Occupying an area the size of Luxembourg, the site is expected to have a population of 3 million by 2025, living as an ultra-modern “smart metropolis”. Energy will be provided from renewable sources, transport will be publicly provided, waste will be diverted to other uses, and the city is planned by the Malaysian government as a showcase to be copied on a bigger scale across the region.

The world’s urban population overtook the number of rural-dwellers for the first time in 2007, and future population growth in south-east Asia – at least 9bn people are expected to inhabit this planet by 2050, up from 7bn at present – is expected to be mainly in cities in the developing world. By far the greatest growth will be in slums, by current estimates.

Iskandar Malaysia offers an alternative. The plans are for a city that not only incorporates the latest in environmentally friendly technology, but that is designed for social integration. Green spaces and areas where people can mingle and relax will improve people’s mental wellbeing and encourage social cohesion, it is hoped. Skyscrapers will be mixed with low-rise buildings and small self-contained “neighbourhoods”.

Najib Razak, prime minister of Malaysia, said in a speech: “Iskandar Malaysia [is] a smart city template – protecting the environment, promoting equitable development and addressing urban development challenges [through] the creation of smart, liveable urban communities that will yield an improved quality of life for thousands of citizens, with safer, cleaner, healthier, more affordable and more vibrant neighbourhoods, serviced by more efficient and accessible transportation systems – great destinations for businesses.”

Ellis Rubinstein, president of the New York Academy of Sciences, which is working on the “edu-city” university campus area, said it could be “a model to countries needing to accommodate the social and economic needs of fast-rising populations and environmental challenges”.

However, the project’s developers will have to overcome significant obstacles. New eco-cities have been planned in the past, from China to the US, but most have floundered. China’s Dongtan was heralded as the world’s first planned eco-city, but plans have been mired in difficulty for years. A UK project for “eco-towns” was widely ridiculed and has been all but abandoned.

So far, the Malaysian government has managed to attract support from Pinewood Studios, which will build new facilities in Iskandar, and Legoland which will build its first Asian theme park in the city. Several UK universities – including Newcastle and Southampton – are also planning to open up remote campuses.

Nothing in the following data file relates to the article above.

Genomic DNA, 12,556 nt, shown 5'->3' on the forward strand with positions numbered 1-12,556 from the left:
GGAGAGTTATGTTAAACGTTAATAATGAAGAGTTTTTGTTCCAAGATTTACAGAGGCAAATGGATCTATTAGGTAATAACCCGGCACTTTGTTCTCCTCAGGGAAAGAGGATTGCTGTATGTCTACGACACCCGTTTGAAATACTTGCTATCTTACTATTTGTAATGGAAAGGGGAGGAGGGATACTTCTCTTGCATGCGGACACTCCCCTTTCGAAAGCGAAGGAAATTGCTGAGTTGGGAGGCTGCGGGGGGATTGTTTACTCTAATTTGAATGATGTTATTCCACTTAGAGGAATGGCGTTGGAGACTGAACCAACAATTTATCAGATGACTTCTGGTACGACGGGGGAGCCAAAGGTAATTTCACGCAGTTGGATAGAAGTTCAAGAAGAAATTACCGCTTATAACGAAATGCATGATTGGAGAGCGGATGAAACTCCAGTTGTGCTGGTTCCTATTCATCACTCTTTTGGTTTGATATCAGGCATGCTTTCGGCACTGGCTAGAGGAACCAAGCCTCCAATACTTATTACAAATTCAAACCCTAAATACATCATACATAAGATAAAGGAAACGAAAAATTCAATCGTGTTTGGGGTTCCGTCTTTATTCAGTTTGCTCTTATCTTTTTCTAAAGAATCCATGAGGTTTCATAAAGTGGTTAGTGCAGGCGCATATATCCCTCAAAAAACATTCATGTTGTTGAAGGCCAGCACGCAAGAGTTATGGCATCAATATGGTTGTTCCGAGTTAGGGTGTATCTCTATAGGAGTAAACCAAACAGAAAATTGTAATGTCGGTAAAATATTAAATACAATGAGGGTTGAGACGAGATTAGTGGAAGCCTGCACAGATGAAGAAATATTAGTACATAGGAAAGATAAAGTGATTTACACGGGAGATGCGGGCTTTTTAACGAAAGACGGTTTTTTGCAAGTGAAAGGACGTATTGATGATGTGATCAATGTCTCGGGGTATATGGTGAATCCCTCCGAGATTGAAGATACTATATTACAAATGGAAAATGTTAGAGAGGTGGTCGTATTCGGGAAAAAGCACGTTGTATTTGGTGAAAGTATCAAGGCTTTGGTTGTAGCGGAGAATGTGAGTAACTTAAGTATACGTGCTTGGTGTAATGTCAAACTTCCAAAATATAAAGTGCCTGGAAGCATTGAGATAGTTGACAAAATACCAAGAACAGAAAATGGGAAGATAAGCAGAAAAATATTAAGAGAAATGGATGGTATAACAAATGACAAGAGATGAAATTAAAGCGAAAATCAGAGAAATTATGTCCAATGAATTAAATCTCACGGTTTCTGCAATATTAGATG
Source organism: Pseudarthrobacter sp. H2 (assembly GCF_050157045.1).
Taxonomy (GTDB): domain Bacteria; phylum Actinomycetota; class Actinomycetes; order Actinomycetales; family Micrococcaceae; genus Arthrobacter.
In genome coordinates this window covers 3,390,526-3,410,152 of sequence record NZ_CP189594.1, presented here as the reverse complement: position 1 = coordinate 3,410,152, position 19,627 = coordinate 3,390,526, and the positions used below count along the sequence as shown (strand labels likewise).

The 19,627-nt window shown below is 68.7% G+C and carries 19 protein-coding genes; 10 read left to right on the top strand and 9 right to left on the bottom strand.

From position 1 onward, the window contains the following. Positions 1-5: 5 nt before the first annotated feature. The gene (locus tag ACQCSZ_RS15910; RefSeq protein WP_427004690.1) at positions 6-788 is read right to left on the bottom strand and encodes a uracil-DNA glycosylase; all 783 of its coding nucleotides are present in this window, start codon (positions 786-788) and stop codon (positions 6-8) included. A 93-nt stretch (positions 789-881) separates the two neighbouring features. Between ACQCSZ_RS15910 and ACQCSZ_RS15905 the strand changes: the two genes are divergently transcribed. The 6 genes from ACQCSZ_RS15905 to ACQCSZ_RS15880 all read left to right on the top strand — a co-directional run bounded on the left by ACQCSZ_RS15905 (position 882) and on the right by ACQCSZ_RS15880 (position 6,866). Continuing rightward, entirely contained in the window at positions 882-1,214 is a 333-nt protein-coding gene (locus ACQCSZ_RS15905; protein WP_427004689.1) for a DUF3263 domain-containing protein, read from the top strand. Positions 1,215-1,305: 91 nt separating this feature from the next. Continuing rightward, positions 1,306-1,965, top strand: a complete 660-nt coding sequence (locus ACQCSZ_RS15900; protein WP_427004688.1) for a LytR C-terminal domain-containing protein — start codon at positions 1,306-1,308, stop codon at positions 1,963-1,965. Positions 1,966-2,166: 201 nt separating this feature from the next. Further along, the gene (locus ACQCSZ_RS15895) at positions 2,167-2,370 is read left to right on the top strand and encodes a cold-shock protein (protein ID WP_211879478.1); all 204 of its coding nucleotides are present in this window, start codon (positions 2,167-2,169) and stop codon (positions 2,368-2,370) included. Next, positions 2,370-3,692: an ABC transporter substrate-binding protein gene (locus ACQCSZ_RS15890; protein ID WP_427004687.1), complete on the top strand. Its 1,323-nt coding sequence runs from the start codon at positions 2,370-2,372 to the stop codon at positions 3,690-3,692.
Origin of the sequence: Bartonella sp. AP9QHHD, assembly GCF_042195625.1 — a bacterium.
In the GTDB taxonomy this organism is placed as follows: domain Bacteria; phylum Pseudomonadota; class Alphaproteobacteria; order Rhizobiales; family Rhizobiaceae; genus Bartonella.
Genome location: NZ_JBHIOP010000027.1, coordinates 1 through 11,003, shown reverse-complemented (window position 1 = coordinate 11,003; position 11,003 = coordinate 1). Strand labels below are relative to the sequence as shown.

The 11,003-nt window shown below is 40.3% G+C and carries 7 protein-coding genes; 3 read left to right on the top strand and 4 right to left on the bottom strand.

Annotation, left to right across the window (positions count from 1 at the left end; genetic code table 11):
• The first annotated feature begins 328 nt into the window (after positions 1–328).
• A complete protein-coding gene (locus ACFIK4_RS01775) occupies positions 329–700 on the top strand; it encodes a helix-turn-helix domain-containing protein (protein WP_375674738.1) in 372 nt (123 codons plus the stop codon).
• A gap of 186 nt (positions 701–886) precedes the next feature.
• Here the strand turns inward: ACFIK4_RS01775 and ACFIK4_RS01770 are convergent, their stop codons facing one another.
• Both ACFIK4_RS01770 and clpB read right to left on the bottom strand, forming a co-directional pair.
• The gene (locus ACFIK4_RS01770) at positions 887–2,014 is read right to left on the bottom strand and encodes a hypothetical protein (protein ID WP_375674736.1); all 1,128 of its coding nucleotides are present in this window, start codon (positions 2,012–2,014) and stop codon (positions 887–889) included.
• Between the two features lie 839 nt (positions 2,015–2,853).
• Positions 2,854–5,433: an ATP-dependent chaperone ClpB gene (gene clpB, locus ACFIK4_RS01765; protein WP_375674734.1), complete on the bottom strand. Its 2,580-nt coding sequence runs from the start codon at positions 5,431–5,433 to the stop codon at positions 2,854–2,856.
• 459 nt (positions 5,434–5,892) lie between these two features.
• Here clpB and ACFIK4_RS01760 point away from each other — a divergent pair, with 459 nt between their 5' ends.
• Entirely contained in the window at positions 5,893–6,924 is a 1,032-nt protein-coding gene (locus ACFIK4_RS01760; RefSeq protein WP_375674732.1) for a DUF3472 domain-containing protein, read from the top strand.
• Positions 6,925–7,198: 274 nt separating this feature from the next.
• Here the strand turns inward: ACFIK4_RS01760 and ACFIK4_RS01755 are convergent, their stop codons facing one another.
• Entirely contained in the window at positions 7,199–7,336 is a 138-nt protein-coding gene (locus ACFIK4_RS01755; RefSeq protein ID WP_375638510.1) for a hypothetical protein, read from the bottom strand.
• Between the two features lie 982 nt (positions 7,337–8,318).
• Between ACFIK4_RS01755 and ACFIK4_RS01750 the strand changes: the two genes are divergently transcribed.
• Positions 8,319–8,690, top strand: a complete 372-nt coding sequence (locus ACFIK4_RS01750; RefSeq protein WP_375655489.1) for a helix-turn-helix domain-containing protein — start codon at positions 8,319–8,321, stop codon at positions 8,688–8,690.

More than $30bn has been promised for the city, of which more than a third will come from outside Malaysia.

Author: Fiona Harvey
Source: The Guardian
Original: http://goo.gl/Y7hkm


FOLLOW US / SIGA-NOS:
              




The Antarctic ozone hole reached its largest size for the season on 22 September (NASA/Goddard Space Flight Center)

The seasonal hole in the ozone layer above the Antarctic this year was the second smallest in two decades, but still covered an area three times the size of Australia, say US experts.

The average size of the Earth’s protective shield was 17.9 million square kilometres, according to satellite measurements by the National Oceanic and Atmospheric Administration and NASA.

“It happened to be a bit warmer this year high in the atmosphere above Antarctica, and that meant we didn’t see quite as much ozone depletion as we saw last year, when it was colder,” says Jim Butler of NOAA’s Earth System Research Laboratory.

The Antarctic ozone hole, which forms in September and October, reached its largest size for the season – 21 million square kilometres – on 22 September.

In comparison, the largest ozone hole recorded to date was one of 29.8 million square kilometres in the year 2000.

The ozone layer – which helps protect the Earth from potentially dangerous ultraviolet rays that can cause skin cancer and cataracts – began developing holes on an annual basis starting in the 1980s due to chlorofluorocarbons, or CFCs.

CFCs, once commonly used in refrigerators and aerosol cans, now are almost non-existent thanks to an international treaty signed on 16 September 1987, amid global concern over widening holes in the ozone layer.

Still, it could take another decade before scientists detect early signs that the ozone over the Antarctic is returning, says NOAA.

The ozone layer above Antarctica likely will not return to its early 1980s state until about 2060, according to NASA scientist Paul Newman.

Author: Reuters
Source: ABC Science
Original: http://goo.gl/j7UEf


FOLLOW US / SIGA-NOS: